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How Does it Feel to Find a Planet?

Image of a silhouetted figure looking through a telescope.

Finding planets around other stars has been a holy grail for hundreds of years, dating back to Tycho, Kepler and Galileo. Back then the field was hot. Really hot. So hot that Giordano Bruno was publicly burned at the stake in part for suggesting that stars were like the Sun, and likely had planets and intelligent beings.

 

I began working on planet detection in 1986, starting in the SF State chemistry lab, playing with colored gases, a funky lot that typically explode or melt your lungs at very low concentrations. After spending years working on the problem of pulling out the tiny signal of a planet orbiting a massive star, it occurred to me that this quest might be like other holy grails, destined to end in ignominious failure.

 

In November 1994 my colleague Steve Vogt upgraded his Hamilton Spectrograph at Lick Observatory, vastly improving the quality of raw data that could be collected. By May 1995 my analysis code was locked in, producing world-class precision.

 

In October 1995 a Swiss team announced a giant Jupiter-like planet orbiting a nearby star. This announcement was doubly amazing because the planet circled the star every four days, unlike anything ever dreamed of. With four nights on the Lick telescope the following week, there was just enough time to confirm this discovery. We had eight years of data on 120 stars, but with just two computers, it would have taken a decade to reduce our data. In the wake of the Swiss discovery, several groups provided computers on loan. I began living in the office, keeping the computers grinding 24-7 for the next nine months.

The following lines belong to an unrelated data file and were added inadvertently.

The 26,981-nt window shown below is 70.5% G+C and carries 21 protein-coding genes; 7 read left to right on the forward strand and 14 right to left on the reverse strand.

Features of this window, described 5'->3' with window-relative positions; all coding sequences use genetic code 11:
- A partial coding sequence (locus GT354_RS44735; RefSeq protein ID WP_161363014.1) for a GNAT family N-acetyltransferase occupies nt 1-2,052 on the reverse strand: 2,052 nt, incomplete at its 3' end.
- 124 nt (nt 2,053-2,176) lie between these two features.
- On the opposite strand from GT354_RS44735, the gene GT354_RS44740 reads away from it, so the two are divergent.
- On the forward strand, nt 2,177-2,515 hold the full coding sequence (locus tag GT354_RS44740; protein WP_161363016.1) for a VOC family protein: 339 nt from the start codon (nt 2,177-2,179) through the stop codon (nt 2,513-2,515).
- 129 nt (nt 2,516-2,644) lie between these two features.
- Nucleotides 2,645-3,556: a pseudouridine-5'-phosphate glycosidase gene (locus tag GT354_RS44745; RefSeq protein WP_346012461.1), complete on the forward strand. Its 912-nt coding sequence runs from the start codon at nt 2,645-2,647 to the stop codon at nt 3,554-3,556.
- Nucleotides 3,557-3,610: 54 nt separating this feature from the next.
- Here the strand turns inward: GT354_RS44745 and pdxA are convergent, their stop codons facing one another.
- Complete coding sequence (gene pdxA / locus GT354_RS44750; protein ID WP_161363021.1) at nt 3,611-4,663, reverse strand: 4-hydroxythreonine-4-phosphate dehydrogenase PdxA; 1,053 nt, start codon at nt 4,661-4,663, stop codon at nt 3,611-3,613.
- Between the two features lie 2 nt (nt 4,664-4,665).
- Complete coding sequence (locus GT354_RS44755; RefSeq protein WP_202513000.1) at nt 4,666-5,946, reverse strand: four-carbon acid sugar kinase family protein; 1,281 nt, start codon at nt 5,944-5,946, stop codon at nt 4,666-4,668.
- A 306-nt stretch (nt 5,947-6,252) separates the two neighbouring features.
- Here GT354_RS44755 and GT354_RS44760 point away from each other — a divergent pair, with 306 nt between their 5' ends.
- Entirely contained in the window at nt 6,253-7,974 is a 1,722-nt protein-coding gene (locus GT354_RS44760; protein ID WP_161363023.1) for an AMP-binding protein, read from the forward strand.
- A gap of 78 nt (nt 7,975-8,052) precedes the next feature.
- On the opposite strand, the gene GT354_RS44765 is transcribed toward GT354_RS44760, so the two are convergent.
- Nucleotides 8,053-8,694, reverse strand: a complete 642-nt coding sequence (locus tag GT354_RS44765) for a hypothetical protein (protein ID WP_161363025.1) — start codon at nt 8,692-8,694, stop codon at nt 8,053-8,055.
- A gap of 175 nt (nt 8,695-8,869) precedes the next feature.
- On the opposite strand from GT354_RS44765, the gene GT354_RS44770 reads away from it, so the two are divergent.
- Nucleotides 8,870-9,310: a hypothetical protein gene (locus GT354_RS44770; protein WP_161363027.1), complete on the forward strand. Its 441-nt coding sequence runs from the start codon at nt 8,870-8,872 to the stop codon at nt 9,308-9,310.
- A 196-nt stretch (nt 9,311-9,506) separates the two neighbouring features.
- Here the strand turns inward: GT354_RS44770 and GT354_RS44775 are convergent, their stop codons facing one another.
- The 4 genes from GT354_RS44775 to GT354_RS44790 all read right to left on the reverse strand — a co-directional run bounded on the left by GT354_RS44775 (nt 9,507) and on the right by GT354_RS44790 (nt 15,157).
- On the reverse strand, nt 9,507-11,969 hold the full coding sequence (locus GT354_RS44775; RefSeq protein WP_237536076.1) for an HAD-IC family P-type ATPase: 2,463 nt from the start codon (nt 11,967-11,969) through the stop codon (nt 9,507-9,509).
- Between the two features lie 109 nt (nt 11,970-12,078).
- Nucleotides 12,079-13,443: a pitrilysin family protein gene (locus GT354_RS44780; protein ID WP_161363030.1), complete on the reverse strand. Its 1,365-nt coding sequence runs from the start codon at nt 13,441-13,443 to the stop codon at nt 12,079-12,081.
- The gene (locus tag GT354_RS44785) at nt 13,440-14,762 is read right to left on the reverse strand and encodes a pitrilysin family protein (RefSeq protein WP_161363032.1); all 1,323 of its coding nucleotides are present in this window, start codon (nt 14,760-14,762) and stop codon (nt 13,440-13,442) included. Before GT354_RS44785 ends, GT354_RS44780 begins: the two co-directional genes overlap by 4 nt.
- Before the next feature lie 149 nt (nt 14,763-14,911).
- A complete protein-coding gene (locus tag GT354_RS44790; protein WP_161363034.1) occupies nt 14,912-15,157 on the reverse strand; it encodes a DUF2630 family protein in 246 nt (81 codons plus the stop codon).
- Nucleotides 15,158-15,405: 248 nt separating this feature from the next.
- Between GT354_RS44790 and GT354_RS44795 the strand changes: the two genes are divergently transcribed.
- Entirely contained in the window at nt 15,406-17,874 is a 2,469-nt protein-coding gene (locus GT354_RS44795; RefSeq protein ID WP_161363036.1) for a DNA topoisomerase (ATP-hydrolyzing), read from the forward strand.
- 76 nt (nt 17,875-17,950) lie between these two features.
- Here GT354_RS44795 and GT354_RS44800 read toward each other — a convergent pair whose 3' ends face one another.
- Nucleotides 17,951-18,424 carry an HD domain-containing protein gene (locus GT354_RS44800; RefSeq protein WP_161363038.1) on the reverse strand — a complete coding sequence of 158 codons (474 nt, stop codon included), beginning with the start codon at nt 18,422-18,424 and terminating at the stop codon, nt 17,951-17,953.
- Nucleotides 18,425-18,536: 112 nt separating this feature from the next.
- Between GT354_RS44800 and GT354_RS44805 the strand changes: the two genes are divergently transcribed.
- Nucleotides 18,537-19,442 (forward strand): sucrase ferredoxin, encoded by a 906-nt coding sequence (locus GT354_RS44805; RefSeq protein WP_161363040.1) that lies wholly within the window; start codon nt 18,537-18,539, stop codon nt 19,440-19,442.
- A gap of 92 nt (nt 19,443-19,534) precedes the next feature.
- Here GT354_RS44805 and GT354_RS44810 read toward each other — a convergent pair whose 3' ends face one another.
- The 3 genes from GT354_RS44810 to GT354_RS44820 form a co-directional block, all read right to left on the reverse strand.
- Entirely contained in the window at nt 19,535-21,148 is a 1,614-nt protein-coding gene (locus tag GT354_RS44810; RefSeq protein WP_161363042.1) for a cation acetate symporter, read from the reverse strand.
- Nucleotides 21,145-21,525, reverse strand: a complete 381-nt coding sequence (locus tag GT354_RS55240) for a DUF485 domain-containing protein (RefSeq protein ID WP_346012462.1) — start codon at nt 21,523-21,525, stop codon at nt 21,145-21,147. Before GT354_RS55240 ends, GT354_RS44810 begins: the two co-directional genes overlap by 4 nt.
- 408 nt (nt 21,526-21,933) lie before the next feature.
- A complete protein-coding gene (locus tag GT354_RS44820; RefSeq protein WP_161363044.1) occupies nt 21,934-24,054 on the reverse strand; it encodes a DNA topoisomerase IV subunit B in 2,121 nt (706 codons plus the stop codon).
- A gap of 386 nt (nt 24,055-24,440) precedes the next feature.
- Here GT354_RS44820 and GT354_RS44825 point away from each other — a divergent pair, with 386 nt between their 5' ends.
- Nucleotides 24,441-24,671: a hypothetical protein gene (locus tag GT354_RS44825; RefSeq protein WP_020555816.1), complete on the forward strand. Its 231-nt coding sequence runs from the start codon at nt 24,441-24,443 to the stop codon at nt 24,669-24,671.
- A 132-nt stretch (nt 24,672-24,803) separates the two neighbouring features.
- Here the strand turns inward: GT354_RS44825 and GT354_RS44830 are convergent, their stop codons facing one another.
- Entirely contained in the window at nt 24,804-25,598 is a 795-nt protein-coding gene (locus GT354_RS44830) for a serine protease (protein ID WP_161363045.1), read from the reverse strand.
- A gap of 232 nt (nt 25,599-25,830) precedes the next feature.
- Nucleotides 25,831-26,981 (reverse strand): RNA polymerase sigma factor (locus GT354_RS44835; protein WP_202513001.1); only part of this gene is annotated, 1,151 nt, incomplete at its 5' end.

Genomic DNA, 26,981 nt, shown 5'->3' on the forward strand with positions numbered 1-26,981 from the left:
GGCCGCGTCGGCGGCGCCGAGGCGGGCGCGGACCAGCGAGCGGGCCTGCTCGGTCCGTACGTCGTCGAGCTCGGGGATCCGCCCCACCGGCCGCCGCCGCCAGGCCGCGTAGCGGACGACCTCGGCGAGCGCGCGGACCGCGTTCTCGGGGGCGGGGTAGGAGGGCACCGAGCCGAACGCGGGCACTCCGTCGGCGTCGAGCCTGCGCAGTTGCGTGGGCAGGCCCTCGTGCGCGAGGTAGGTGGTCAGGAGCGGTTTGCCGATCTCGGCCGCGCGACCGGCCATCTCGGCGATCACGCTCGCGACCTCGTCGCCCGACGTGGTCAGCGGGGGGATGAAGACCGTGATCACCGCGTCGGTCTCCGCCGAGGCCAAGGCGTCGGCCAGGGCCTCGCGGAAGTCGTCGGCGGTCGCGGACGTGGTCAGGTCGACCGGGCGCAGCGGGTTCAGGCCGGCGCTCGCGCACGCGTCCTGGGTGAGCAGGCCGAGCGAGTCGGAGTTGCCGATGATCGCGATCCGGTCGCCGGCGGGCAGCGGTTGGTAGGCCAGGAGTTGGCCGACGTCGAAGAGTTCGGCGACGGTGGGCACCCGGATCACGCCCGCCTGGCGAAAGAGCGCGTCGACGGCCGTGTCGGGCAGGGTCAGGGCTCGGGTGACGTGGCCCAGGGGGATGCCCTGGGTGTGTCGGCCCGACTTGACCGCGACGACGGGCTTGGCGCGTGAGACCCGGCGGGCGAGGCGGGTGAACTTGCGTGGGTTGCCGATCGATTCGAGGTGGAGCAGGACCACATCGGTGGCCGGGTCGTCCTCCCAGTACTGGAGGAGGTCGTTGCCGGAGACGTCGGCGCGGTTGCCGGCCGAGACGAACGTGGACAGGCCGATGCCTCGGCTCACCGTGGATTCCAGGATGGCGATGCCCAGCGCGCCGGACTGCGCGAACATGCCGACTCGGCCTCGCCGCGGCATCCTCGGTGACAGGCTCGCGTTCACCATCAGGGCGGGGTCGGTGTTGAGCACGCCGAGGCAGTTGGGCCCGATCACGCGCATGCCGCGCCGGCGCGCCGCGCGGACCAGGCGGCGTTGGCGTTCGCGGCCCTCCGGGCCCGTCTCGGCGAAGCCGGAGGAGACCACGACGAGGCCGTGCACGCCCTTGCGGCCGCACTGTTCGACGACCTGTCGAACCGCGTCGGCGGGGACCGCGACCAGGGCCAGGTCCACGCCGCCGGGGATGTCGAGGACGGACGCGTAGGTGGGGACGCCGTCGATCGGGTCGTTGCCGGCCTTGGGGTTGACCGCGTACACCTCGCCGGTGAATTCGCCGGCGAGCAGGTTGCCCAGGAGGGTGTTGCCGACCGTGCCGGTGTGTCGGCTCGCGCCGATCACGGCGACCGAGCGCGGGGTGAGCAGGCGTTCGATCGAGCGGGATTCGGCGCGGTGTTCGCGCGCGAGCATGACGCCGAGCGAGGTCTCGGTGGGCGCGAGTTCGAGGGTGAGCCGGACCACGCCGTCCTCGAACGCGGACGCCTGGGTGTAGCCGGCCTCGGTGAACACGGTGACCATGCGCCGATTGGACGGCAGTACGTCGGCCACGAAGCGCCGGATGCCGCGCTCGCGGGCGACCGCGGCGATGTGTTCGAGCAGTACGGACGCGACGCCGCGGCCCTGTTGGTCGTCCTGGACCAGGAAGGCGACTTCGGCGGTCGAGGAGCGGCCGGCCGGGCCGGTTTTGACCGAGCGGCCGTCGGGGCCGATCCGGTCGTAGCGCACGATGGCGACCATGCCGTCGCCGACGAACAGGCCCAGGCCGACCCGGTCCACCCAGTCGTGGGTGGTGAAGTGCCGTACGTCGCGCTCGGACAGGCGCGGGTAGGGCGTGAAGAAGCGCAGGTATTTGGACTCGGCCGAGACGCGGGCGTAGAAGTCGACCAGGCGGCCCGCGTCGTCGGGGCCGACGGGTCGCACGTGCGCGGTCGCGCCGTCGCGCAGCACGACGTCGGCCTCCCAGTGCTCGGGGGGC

At 7 a.m. on New Years Eve 1995 I was inspecting the latest star to emerge from our data trove. It had a whopping signal, the observations falling gloriously along a Keplerian curve, the unique signature of planetary motion. The office was a silent void.

 

For the longest time I was speechless, staring at the data slung along the computer screen. I had the distinct feeling that Kepler himself was standing over my shoulder and smiling in silent satisfaction.

 

-- Paul Butler (B.S., '86; M.S., '88) is a staff scientist with the Carnegie Institution of Washington, Department of Terrestrial Magnetism. His work has led to the discovery of about half of the known extrasolar planets.



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